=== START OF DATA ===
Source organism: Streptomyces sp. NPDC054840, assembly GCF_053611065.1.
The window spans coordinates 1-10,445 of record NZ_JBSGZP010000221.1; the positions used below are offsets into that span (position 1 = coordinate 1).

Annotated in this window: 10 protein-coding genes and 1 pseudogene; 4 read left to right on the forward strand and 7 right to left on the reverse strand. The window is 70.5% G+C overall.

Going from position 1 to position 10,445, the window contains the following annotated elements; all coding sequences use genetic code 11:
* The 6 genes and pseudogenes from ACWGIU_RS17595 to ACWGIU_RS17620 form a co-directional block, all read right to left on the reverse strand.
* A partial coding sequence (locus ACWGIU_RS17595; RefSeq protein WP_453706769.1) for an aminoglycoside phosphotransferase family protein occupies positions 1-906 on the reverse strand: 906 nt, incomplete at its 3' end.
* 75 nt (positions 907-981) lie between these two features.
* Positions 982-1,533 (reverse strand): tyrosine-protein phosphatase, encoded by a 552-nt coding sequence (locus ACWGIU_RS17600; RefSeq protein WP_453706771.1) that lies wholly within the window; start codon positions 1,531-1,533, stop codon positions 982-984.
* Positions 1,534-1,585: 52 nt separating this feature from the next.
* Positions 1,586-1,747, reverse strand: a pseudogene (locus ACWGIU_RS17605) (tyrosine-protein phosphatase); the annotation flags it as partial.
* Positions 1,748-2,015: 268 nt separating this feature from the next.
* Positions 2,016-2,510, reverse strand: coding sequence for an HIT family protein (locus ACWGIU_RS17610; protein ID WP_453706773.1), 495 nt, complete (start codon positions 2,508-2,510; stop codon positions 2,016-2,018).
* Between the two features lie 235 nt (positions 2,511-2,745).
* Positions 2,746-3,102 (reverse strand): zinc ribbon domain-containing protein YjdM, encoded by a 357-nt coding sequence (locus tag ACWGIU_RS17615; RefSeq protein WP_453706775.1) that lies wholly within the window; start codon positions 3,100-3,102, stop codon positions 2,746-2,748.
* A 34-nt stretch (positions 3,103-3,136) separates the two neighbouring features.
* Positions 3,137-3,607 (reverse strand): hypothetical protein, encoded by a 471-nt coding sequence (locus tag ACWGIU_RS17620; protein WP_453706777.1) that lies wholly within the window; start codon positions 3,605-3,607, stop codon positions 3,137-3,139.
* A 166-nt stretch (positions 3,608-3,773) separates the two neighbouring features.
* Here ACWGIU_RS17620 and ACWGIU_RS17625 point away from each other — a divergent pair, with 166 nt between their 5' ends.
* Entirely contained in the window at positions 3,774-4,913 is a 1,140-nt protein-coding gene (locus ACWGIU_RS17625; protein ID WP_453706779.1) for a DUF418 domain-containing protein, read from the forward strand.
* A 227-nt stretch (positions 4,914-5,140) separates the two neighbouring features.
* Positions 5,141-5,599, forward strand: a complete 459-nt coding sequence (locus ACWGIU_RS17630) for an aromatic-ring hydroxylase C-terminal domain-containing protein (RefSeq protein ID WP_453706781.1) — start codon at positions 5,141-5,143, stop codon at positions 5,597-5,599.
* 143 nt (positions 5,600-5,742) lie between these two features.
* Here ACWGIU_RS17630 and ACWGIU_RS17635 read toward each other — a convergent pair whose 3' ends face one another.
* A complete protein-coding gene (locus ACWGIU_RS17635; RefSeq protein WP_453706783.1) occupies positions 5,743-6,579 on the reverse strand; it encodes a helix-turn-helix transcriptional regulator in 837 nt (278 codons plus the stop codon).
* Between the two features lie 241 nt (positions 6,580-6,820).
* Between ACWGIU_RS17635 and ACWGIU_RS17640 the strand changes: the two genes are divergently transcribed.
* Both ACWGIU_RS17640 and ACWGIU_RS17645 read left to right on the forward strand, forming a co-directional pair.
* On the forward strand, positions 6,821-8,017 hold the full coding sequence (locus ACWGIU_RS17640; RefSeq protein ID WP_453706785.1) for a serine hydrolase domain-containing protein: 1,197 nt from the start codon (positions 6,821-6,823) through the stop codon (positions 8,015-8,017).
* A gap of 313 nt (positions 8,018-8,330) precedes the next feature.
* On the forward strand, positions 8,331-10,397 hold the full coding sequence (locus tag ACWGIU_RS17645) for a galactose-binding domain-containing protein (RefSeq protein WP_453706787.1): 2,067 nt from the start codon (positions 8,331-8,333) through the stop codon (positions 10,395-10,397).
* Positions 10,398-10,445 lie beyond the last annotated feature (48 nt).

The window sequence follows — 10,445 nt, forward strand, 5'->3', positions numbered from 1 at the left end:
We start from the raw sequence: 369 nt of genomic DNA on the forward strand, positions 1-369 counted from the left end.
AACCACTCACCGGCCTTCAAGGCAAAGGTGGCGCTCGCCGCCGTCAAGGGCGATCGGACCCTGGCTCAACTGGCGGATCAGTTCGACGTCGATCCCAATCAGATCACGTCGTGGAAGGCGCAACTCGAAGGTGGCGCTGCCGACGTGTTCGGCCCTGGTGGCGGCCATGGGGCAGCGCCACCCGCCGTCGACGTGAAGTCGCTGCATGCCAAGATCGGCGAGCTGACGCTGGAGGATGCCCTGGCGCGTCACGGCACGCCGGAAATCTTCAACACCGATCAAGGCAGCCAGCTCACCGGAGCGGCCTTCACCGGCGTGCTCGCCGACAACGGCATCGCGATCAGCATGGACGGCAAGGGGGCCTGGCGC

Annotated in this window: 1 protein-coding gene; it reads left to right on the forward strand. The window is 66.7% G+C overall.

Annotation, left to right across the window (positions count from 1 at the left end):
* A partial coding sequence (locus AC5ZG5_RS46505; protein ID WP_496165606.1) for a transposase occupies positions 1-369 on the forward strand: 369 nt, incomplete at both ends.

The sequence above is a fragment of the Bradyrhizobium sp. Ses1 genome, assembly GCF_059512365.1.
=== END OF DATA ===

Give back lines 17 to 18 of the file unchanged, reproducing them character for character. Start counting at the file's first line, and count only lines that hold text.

* A 166-nt stretch (positions 3,608-3,773) separates the two neighbouring features.
* Here ACWGIU_RS17620 and ACWGIU_RS17625 point away from each other — a divergent pair, with 166 nt between their 5' ends.